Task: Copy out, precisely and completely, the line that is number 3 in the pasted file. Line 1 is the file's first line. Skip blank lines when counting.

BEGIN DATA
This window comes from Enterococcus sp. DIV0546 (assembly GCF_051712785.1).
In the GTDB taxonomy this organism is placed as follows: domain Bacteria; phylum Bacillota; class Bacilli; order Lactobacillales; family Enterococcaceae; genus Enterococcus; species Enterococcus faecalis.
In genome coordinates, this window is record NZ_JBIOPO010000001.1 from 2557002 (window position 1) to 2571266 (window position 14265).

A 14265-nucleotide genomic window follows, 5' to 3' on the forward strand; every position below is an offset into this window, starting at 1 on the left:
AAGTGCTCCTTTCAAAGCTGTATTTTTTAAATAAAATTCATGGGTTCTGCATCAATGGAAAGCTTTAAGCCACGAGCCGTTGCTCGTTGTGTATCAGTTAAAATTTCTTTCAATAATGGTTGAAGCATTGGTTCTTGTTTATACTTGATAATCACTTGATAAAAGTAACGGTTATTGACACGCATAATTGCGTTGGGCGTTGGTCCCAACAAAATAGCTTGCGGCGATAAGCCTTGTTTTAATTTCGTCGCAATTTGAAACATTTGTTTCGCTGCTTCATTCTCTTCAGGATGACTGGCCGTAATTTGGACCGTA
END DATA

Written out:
In genome coordinates, this window is record NZ_JBIOPO010000001.1 from 2557002 (window position 1) to 2571266 (window position 14265).